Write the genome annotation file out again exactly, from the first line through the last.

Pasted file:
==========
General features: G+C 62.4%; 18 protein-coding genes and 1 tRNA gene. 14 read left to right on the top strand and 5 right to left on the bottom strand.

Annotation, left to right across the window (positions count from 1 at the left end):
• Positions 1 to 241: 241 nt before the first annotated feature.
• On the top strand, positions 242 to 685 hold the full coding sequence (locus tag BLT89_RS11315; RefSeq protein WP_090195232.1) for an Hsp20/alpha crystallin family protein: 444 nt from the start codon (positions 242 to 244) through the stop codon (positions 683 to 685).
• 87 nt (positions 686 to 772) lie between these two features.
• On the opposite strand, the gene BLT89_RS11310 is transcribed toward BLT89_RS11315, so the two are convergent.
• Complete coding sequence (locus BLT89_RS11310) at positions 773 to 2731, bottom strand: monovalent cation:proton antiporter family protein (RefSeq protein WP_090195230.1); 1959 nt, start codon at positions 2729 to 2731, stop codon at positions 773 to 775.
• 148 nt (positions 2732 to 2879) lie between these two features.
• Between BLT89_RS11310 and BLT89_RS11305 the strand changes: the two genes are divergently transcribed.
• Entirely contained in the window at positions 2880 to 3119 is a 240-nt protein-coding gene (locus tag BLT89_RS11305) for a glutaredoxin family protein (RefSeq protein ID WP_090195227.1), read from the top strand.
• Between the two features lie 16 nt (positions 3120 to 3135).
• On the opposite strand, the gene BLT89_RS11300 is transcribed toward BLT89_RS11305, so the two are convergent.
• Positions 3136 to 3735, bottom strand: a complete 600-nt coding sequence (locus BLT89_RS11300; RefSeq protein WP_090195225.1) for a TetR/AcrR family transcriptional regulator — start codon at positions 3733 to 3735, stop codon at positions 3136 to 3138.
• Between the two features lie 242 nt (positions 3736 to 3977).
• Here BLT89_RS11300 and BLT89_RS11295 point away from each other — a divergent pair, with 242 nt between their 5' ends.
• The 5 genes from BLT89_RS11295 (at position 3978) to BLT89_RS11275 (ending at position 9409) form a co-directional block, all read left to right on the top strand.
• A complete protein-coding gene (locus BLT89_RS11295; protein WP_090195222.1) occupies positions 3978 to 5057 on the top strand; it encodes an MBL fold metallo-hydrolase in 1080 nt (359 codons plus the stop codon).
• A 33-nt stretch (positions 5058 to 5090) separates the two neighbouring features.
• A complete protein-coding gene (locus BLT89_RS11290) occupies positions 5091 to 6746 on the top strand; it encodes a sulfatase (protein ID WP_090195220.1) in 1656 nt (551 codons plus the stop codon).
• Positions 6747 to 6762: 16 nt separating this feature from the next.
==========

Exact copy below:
General features: G+C 62.4%; 18 protein-coding genes and 1 tRNA gene. 14 read left to right on the top strand and 5 right to left on the bottom strand.

Annotation, left to right across the window (positions count from 1 at the left end):
• Positions 1 to 241: 241 nt before the first annotated feature.
• On the top strand, positions 242 to 685 hold the full coding sequence (locus tag BLT89_RS11315; RefSeq protein WP_090195232.1) for an Hsp20/alpha crystallin family protein: 444 nt from the start codon (positions 242 to 244) through the stop codon (positions 683 to 685).
• 87 nt (positions 686 to 772) lie between these two features.
• On the opposite strand, the gene BLT89_RS11310 is transcribed toward BLT89_RS11315, so the two are convergent.
• Complete coding sequence (locus BLT89_RS11310) at positions 773 to 2731, bottom strand: monovalent cation:proton antiporter family protein (RefSeq protein WP_090195230.1); 1959 nt, start codon at positions 2729 to 2731, stop codon at positions 773 to 775.
• 148 nt (positions 2732 to 2879) lie between these two features.
• Between BLT89_RS11310 and BLT89_RS11305 the strand changes: the two genes are divergently transcribed.
• Entirely contained in the window at positions 2880 to 3119 is a 240-nt protein-coding gene (locus tag BLT89_RS11305) for a glutaredoxin family protein (RefSeq protein ID WP_090195227.1), read from the top strand.
• Between the two features lie 16 nt (positions 3120 to 3135).
• On the opposite strand, the gene BLT89_RS11300 is transcribed toward BLT89_RS11305, so the two are convergent.
• Positions 3136 to 3735, bottom strand: a complete 600-nt coding sequence (locus BLT89_RS11300; RefSeq protein WP_090195225.1) for a TetR/AcrR family transcriptional regulator — start codon at positions 3733 to 3735, stop codon at positions 3136 to 3138.
• Between the two features lie 242 nt (positions 3736 to 3977).
• Here BLT89_RS11300 and BLT89_RS11295 point away from each other — a divergent pair, with 242 nt between their 5' ends.
• The 5 genes from BLT89_RS11295 (at position 3978) to BLT89_RS11275 (ending at position 9409) form a co-directional block, all read left to right on the top strand.
• A complete protein-coding gene (locus BLT89_RS11295; protein WP_090195222.1) occupies positions 3978 to 5057 on the top strand; it encodes an MBL fold metallo-hydrolase in 1080 nt (359 codons plus the stop codon).
• A 33-nt stretch (positions 5058 to 5090) separates the two neighbouring features.
• A complete protein-coding gene (locus BLT89_RS11290) occupies positions 5091 to 6746 on the top strand; it encodes a sulfatase (protein ID WP_090195220.1) in 1656 nt (551 codons plus the stop codon).
• Positions 6747 to 6762: 16 nt separating this feature from the next.